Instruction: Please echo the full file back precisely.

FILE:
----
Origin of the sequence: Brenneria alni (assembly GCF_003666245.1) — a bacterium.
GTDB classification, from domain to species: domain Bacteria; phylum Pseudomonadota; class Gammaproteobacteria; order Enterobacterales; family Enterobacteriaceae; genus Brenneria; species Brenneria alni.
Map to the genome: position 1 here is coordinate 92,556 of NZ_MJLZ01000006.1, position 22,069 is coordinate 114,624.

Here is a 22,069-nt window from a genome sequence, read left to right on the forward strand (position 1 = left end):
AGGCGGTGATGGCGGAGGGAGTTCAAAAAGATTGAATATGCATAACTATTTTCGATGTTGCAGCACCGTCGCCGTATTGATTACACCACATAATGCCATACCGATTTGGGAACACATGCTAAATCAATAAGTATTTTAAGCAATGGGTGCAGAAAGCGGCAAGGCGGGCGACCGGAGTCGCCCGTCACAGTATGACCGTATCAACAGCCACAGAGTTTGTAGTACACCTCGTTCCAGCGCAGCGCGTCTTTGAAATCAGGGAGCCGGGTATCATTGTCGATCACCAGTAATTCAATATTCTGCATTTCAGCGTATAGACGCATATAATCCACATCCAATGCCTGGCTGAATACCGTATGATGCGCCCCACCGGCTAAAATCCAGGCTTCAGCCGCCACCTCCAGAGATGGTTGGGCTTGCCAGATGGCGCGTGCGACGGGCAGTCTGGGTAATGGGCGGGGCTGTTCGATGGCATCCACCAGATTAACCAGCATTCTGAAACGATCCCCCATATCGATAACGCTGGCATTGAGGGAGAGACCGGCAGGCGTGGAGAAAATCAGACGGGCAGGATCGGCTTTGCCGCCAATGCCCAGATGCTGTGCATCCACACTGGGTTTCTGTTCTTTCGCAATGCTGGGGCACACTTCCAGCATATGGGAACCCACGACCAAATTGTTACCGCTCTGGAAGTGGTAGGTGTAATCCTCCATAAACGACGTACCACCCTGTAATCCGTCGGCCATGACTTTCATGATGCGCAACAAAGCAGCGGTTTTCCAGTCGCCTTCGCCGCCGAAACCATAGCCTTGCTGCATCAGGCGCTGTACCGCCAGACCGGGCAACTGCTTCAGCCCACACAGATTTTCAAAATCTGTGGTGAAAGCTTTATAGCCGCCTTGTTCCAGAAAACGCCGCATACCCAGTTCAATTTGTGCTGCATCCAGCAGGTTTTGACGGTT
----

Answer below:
Origin of the sequence: Brenneria alni (assembly GCF_003666245.1) — a bacterium.
GTDB classification, from domain to species: domain Bacteria; phylum Pseudomonadota; class Gammaproteobacteria; order Enterobacterales; family Enterobacteriaceae; genus Brenneria; species Brenneria alni.
Map to the genome: position 1 here is coordinate 92,556 of NZ_MJLZ01000006.1, position 22,069 is coordinate 114,624.

Here is a 22,069-nt window from a genome sequence, read left to right on the forward strand (position 1 = left end):
AGGCGGTGATGGCGGAGGGAGTTCAAAAAGATTGAATATGCATAACTATTTTCGATGTTGCAGCACCGTCGCCGTATTGATTACACCACATAATGCCATACCGATTTGGGAACACATGCTAAATCAATAAGTATTTTAAGCAATGGGTGCAGAAAGCGGCAAGGCGGGCGACCGGAGTCGCCCGTCACAGTATGACCGTATCAACAGCCACAGAGTTTGTAGTACACCTCGTTCCAGCGCAGCGCGTCTTTGAAATCAGGGAGCCGGGTATCATTGTCGATCACCAGTAATTCAATATTCTGCATTTCAGCGTATAGACGCATATAATCCACATCCAATGCCTGGCTGAATACCGTATGATGCGCCCCACCGGCTAAAATCCAGGCTTCAGCCGCCACCTCCAGAGATGGTTGGGCTTGCCAGATGGCGCGTGCGACGGGCAGTCTGGGTAATGGGCGGGGCTGTTCGATGGCATCCACCAGATTAACCAGCATTCTGAAACGATCCCCCATATCGATAACGCTGGCATTGAGGGAGAGACCGGCAGGCGTGGAGAAAATCAGACGGGCAGGATCGGCTTTGCCGCCAATGCCCAGATGCTGTGCATCCACACTGGGTTTCTGTTCTTTCGCAATGCTGGGGCACACTTCCAGCATATGGGAACCCACGACCAAATTGTTACCGCTCTGGAAGTGGTAGGTGTAATCCTCCATAAACGACGTACCACCCTGTAATCCGTCGGCCATGACTTTCATGATGCGCAACAAAGCAGCGGTTTTCCAGTCGCCTTCGCCGCCGAAACCATAGCCTTGCTGCATCAGGCGCTGTACCGCCAGACCGGGCAACTGCTTCAGCCCACACAGATTTTCAAAATCTGTGGTGAAAGCTTTATAGCCGCCTTGTTCCAGAAAACGCCGCATACCCAGTTCAATTTGTGCTGCATCCAGCAGGTTTTGACGGTT